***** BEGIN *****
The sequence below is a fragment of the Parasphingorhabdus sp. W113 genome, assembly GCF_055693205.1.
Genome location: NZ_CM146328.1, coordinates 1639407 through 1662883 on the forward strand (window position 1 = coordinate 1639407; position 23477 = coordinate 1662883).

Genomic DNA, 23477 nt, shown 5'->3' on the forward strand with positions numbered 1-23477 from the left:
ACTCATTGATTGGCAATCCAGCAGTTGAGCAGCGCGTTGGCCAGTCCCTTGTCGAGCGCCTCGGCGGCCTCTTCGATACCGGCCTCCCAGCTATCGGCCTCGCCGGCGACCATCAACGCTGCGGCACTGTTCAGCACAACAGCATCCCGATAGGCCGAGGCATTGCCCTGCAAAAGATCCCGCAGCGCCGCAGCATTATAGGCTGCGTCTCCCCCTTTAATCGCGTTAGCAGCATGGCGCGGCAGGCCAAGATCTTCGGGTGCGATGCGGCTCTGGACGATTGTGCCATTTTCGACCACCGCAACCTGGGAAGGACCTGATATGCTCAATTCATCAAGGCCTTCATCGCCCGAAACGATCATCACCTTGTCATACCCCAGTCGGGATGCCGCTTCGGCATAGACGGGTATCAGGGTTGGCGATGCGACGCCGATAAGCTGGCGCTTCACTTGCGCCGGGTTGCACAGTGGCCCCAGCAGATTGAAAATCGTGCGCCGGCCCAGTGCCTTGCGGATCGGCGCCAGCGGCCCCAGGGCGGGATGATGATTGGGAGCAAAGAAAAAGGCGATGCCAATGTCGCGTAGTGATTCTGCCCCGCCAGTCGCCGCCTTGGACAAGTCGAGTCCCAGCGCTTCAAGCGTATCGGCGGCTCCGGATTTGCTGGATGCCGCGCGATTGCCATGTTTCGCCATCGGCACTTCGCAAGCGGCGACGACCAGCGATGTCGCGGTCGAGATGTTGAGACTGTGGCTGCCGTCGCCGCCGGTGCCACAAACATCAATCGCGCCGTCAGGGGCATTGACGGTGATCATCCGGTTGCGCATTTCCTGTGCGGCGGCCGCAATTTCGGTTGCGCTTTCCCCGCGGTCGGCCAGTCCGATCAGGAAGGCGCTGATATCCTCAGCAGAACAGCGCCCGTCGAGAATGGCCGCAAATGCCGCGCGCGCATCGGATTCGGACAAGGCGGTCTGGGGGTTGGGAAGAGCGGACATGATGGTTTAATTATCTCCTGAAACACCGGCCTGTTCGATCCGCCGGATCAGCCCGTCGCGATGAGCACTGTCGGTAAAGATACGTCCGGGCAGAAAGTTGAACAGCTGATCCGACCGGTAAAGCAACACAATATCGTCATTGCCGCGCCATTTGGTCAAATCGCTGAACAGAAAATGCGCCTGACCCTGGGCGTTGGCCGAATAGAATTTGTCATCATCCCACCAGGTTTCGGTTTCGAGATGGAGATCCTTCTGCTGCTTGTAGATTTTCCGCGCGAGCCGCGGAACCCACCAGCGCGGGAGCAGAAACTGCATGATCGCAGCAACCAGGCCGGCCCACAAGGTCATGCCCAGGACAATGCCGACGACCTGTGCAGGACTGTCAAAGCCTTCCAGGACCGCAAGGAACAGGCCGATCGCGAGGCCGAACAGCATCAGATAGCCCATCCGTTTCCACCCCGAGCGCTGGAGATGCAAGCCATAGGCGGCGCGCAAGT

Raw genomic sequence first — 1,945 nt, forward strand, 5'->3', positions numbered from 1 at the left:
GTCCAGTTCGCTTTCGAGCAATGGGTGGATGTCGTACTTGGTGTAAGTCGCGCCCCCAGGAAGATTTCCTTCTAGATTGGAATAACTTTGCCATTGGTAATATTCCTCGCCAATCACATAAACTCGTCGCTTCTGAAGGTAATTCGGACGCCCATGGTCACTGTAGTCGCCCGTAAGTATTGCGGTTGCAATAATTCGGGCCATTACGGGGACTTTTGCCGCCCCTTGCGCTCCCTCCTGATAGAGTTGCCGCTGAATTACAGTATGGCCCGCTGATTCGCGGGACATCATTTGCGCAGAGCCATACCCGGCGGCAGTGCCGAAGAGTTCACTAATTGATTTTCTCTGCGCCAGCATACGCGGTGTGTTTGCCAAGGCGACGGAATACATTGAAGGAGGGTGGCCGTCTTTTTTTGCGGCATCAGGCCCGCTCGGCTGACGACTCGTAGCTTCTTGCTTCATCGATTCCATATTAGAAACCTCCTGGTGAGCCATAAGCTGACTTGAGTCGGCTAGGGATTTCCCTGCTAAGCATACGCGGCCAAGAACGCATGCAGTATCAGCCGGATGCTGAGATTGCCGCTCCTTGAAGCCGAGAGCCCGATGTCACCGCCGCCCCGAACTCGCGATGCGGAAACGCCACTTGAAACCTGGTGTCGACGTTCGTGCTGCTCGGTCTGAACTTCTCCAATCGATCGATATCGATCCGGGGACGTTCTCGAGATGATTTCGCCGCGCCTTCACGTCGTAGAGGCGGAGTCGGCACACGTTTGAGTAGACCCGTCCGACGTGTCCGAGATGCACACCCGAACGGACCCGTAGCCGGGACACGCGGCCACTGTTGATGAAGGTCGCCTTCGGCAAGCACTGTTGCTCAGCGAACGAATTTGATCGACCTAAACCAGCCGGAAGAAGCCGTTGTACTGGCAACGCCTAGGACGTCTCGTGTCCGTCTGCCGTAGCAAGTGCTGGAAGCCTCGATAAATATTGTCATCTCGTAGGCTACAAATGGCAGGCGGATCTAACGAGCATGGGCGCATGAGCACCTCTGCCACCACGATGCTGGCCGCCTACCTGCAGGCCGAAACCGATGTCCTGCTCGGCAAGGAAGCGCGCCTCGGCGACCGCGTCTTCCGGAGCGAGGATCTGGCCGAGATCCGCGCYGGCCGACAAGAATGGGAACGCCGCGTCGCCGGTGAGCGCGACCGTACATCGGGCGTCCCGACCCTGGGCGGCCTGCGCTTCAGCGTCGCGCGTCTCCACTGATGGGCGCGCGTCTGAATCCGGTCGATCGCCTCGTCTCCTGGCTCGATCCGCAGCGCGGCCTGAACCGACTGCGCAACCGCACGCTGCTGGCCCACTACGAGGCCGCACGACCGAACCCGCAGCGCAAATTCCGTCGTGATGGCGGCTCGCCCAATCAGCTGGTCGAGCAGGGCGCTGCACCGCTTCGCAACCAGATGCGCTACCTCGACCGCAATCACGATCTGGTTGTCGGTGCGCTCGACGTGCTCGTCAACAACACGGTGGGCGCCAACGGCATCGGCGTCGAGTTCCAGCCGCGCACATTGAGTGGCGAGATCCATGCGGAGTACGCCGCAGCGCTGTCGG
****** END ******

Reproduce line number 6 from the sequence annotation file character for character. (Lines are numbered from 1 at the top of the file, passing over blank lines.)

GTCCAGTTCGCTTTCGAGCAATGGGTGGATGTCGTACTTGGTGTAAGTCGCGCCCCCAGGAAGATTTCCTTCTAGATTGGAATAACTTTGCCATTGGTAATATTCCTCGCCAATCACATAAACTCGTCGCTTCTGAAGGTAATTCGGACGCCCATGGTCACTGTAGTCGCCCGTAAGTATTGCGGTTGCAATAATTCGGGCCATTACGGGGACTTTTGCCGCCCCTTGCGCTCCCTCCTGATAGAGTTGCCGCTGAATTACAGTATGGCCCGCTGATTCGCGGGACATCATTTGCGCAGAGCCATACCCGGCGGCAGTGCCGAAGAGTTCACTAATTGATTTTCTCTGCGCCAGCATACGCGGTGTGTTTGCCAAGGCGACGGAATACATTGAAGGAGGGTGGCCGTCTTTTTTTGCGGCATCAGGCCCGCTCGGCTGACGACTCGTAGCTTCTTGCTTCATCGATTCCATATTAGAAACCTCCTGGTGAGCCATAAGCTGACTTGAGTCGGCTAGGGATTTCCCTGCTAAGCATACGCGGCCAAGAACGCATGCAGTATCAGCCGGATGCTGAGATTGCCGCTCCTTGAAGCCGAGAGCCCGATGTCACCGCCGCCCCGAACTCGCGATGCGGAAACGCCACTTGAAACCTGGTGTCGACGTTCGTGCTGCTCGGTCTGAACTTCTCCAATCGATCGATATCGATCCGGGGACGTTCTCGAGATGATTTCGCCGCGCCTTCACGTCGTAGAGGCGGAGTCGGCACACGTTTGAGTAGACCCGTCCGACGTGTCCGAGATGCACACCCGAACGGACCCGTAGCCGGGACACGCGGCCACTGTTGATGAAGGTCGCCTTCGGCAAGCACTGTTGCTCAGCGAACGAATTTGATCGACCTAAACCAGCCGGAAGAAGCCGTTGTACTGGCAACGCCTAGGACGTCTCGTGTCCGTCTGCCGTAGCAAGTGCTGGAAGCCTCGATAAATATTGTCATCTCGTAGGCTACAAATGGCAGGCGGATCTAACGAGCATGGGCGCATGAGCACCTCTGCCACCACGATGCTGGCCGCCTACCTGCAGGCCGAAACCGATGTCCTGCTCGGCAAGGAAGCGCGCCTCGGCGACCGCGTCTTCCGGAGCGAGGATCTGGCCGAGATCCGCGCYGGCCGACAAGAATGGGAACGCCGCGTCGCCGGTGAGCGCGACCGTACATCGGGCGTCCCGACCCTGGGCGGCCTGCGCTTCAGCGTCGCGCGTCTCCACTGATGGGCGCGCGTCTGAATCCGGTCGATCGCCTCGTCTCCTGGCTCGATCCGCAGCGCGGCCTGAACCGACTGCGCAACCGCACGCTGCTGGCCCACTACGAGGCCGCACGACCGAACCCGCAGCGCAAATTCCGTCGTGATGGCGGCTCGCCCAATCAGCTGGTCGAGCAGGGCGCTGCACCGCTTCGCAACCAGATGCGCTACCTCGACCGCAATCACGATCTGGTTGTCGGTGCGCTCGACGTGCTCGTCAACAACACGGTGGGCGCCAACGGCATCGGCGTCGAGTTCCAGCCGCGCACATTGAGTGGCGAGATCCATGCGGAGTACGCCGCAGCGCTGTCGG